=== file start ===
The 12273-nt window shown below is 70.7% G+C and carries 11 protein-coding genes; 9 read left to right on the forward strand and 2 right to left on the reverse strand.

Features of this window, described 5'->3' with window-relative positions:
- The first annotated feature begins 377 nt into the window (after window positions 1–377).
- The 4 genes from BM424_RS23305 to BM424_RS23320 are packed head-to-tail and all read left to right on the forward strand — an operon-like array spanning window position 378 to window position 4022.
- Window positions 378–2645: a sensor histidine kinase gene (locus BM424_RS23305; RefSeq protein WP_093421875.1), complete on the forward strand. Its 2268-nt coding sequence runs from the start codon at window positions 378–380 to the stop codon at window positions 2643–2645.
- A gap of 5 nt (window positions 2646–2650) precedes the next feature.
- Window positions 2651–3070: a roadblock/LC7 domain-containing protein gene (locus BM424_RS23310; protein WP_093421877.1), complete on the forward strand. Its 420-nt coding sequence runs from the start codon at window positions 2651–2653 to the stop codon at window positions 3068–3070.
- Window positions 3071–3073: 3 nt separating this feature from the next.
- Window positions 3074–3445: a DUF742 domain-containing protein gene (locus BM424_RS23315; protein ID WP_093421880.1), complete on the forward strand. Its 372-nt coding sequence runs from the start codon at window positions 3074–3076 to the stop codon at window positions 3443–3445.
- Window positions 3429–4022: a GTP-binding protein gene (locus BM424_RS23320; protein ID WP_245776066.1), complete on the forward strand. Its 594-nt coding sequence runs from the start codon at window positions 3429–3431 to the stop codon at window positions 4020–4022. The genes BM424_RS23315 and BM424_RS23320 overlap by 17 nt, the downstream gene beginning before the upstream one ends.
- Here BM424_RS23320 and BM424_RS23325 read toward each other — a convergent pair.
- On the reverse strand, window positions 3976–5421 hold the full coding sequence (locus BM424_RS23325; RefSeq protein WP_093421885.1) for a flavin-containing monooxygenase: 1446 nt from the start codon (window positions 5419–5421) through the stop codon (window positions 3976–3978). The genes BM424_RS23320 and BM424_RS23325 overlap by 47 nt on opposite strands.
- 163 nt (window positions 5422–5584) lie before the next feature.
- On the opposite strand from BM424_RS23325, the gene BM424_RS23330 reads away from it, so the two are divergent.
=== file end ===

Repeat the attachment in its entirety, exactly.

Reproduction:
The 12273-nt window shown below is 70.7% G+C and carries 11 protein-coding genes; 9 read left to right on the forward strand and 2 right to left on the reverse strand.

Features of this window, described 5'->3' with window-relative positions:
- The first annotated feature begins 377 nt into the window (after window positions 1–377).
- The 4 genes from BM424_RS23305 to BM424_RS23320 are packed head-to-tail and all read left to right on the forward strand — an operon-like array spanning window position 378 to window position 4022.
- Window positions 378–2645: a sensor histidine kinase gene (locus BM424_RS23305; RefSeq protein WP_093421875.1), complete on the forward strand. Its 2268-nt coding sequence runs from the start codon at window positions 378–380 to the stop codon at window positions 2643–2645.
- A gap of 5 nt (window positions 2646–2650) precedes the next feature.
- Window positions 2651–3070: a roadblock/LC7 domain-containing protein gene (locus BM424_RS23310; protein WP_093421877.1), complete on the forward strand. Its 420-nt coding sequence runs from the start codon at window positions 2651–2653 to the stop codon at window positions 3068–3070.
- Window positions 3071–3073: 3 nt separating this feature from the next.
- Window positions 3074–3445: a DUF742 domain-containing protein gene (locus BM424_RS23315; protein ID WP_093421880.1), complete on the forward strand. Its 372-nt coding sequence runs from the start codon at window positions 3074–3076 to the stop codon at window positions 3443–3445.
- Window positions 3429–4022: a GTP-binding protein gene (locus BM424_RS23320; protein ID WP_245776066.1), complete on the forward strand. Its 594-nt coding sequence runs from the start codon at window positions 3429–3431 to the stop codon at window positions 4020–4022. The genes BM424_RS23315 and BM424_RS23320 overlap by 17 nt, the downstream gene beginning before the upstream one ends.
- Here BM424_RS23320 and BM424_RS23325 read toward each other — a convergent pair.
- On the reverse strand, window positions 3976–5421 hold the full coding sequence (locus BM424_RS23325; RefSeq protein WP_093421885.1) for a flavin-containing monooxygenase: 1446 nt from the start codon (window positions 5419–5421) through the stop codon (window positions 3976–3978). The genes BM424_RS23320 and BM424_RS23325 overlap by 47 nt on opposite strands.
- 163 nt (window positions 5422–5584) lie before the next feature.
- On the opposite strand from BM424_RS23325, the gene BM424_RS23330 reads away from it, so the two are divergent.